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Child Care Subsidy Changes

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Child care subsidy changes – From 1 July 2018, the Child Care Rebate (currently limited to $7,613 a year for each child) and Child Care Benefit are to be abolished and will be replaced with a single payment, the Child Care Subsidy. The Child Care Subsidy will be paid directly to service provider.

Some basic requirements must be satisfied for an individual to be eligible to receive Child Care Subsidy for a child. These include:

  • the age of the child (must be 13 or under and not attending secondary school);
  • the child must be meeting immunisation requirements; and
  • the individual, or their partner, meeting the residency requirements.
There are three means tests that will be applied to assess your eligibility for the Child Care Subsidy:

1.   Combined family income

Under the Child Care Subsidy, the percentage of subsidy a family will be entitled to receive is based on their combined annual income, with more financial support available to lower income families.

The table below shows the percentage of child care fees the Government will contribute based on a family’s combined gross income:

child care subsidy changes

 

 

 

 

 

 

 

 

 

 

 

Please note, doctors eligible for salary packaging through the Public Health System should ensure they consider their net reportable fringe benefit amount for the purpose of this income test. (i.e. $17,666 of reportable fringe benefits is taken as the net $9,010 for the purpose of this calculation.

Further, there will be an annual cap on the Child Care Subsidy available.

Under the new system, families with combined income less than $185,710 p.a., will have no cap on the amount of Child Care Subsidy they receive.

Families earning between $185,710 and $350,000 p.a., will still have an annual cap of $10,000 per year per child.

2.   How much the parents work per fortnight, based on the activity of the parent who works least

As an extension to the combined family income test listed above, the work test per fortnight offers a varying number of subsidised childcare hours, based upon the parent who spends the least time working, training, studying or volunteering.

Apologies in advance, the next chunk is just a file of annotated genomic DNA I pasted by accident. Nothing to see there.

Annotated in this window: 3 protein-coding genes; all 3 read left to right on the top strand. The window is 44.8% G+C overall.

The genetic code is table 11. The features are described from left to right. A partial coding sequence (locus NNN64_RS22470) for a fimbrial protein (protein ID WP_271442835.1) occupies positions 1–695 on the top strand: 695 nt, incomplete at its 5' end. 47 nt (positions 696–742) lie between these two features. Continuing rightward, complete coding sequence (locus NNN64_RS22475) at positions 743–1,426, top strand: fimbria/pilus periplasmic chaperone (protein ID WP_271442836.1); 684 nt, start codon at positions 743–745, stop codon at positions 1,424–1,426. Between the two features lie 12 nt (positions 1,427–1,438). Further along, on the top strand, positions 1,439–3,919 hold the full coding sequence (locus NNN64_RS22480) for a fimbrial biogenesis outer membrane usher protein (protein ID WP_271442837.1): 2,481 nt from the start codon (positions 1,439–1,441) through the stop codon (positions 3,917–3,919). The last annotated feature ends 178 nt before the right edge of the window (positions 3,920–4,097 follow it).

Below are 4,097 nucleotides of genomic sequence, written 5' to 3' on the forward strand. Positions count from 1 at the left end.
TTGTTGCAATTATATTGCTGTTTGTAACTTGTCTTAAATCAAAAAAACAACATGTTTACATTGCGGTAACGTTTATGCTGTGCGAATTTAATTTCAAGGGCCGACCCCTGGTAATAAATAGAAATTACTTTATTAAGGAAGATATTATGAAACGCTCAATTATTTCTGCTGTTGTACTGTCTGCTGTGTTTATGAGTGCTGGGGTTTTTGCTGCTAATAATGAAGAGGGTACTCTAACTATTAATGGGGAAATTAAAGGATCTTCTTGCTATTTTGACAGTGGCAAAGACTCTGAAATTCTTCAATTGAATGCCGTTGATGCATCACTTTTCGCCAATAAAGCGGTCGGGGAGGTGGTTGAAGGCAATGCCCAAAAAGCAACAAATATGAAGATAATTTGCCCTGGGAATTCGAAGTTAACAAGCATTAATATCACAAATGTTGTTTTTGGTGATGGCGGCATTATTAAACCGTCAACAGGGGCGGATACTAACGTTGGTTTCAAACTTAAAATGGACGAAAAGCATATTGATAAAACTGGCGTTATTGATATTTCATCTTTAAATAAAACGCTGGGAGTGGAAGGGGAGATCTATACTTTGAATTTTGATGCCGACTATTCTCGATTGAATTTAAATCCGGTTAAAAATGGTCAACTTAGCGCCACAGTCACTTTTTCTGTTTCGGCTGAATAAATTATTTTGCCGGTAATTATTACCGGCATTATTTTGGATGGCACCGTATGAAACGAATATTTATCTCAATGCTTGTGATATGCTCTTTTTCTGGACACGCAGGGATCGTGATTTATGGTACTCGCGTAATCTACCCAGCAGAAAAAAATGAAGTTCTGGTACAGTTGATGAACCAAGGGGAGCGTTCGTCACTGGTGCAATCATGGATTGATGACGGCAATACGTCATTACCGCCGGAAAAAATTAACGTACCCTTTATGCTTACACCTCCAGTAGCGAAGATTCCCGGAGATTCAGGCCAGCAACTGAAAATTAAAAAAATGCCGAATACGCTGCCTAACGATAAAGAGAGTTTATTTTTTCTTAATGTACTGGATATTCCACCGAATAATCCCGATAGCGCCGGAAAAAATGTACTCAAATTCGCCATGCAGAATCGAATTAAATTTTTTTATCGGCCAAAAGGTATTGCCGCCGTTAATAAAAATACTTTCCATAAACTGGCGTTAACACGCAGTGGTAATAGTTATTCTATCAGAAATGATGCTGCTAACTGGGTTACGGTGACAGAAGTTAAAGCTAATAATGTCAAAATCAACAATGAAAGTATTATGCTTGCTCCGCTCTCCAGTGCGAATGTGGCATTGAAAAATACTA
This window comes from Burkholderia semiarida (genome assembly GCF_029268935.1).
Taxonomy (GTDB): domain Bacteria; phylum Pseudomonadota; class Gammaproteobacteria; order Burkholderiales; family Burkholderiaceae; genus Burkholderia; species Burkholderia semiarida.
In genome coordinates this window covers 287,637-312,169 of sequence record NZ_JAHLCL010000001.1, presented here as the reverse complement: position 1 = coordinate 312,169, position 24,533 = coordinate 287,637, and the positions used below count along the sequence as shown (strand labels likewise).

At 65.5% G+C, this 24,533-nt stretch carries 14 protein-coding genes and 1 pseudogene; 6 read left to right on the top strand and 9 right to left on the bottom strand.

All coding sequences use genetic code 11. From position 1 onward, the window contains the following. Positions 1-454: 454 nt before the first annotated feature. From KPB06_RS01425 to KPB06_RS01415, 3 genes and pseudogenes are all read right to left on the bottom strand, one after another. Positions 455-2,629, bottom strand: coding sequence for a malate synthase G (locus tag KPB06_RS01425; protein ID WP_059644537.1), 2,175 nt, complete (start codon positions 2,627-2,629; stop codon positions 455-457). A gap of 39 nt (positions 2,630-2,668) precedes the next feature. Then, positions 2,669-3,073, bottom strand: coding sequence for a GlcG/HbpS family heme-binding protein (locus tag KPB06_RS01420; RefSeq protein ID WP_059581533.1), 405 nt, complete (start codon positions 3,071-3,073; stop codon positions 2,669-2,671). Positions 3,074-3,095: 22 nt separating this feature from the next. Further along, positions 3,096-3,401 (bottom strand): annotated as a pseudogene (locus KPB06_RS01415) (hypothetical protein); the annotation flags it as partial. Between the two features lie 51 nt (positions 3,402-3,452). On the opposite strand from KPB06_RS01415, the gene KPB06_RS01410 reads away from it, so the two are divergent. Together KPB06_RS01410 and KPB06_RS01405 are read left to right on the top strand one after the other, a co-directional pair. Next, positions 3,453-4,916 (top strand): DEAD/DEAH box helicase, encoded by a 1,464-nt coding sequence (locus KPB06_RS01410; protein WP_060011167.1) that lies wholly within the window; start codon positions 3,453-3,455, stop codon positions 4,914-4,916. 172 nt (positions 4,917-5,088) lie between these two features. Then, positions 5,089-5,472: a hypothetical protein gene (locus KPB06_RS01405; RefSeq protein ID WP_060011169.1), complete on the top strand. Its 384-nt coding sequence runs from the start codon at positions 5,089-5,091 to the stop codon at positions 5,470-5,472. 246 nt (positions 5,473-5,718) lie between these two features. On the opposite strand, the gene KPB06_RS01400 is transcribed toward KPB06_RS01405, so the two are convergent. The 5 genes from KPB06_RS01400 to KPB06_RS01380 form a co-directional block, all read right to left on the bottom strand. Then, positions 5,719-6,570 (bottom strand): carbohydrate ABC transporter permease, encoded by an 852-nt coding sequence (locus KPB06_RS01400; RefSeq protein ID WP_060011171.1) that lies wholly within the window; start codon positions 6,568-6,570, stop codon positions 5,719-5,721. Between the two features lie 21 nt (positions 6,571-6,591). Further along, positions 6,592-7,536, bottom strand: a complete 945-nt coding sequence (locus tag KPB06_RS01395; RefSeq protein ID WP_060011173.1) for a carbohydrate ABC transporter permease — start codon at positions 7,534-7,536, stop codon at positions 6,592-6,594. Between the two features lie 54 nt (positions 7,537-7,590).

3.   The type of childcare service utilised

The new system will set an hourly cap on the Child Care Subsidy dependent upon type of care provided. The hourly based subsidy is set at $11.55 an hour for centre-based care, $10.70 for family day care and $10.10 for out-of-school-hours care.

The final change is that previously you could elect to receive the rebate as a quarterly refund, having paid the full child care expense, or have the childcare provider charge their daily fees net of the rebate. Going forward the latter will be the only option, the subsidy will be paid directly to childcare providers to pass on in the form of reduced fees.

4.   What does it mean for you?

Well, every situation is different so it is hard to say. The best way to assess how you will be impacted by the changes to the Child Care Subsidy is by using this Government’s calculator.

If you are unsure or have questions regarding the upcoming changes, talk to your financial adviser or alternatively, you can ask to speak to one of DPM’s Private Wealth Consultants on 1800 376 376 or book an obligation-free initial consultation here.

* The information contained in this site is general and is not intended to serve as advice. DPM Financial Services Group recommends you obtain advice concerning specific matters before making a decision.

 

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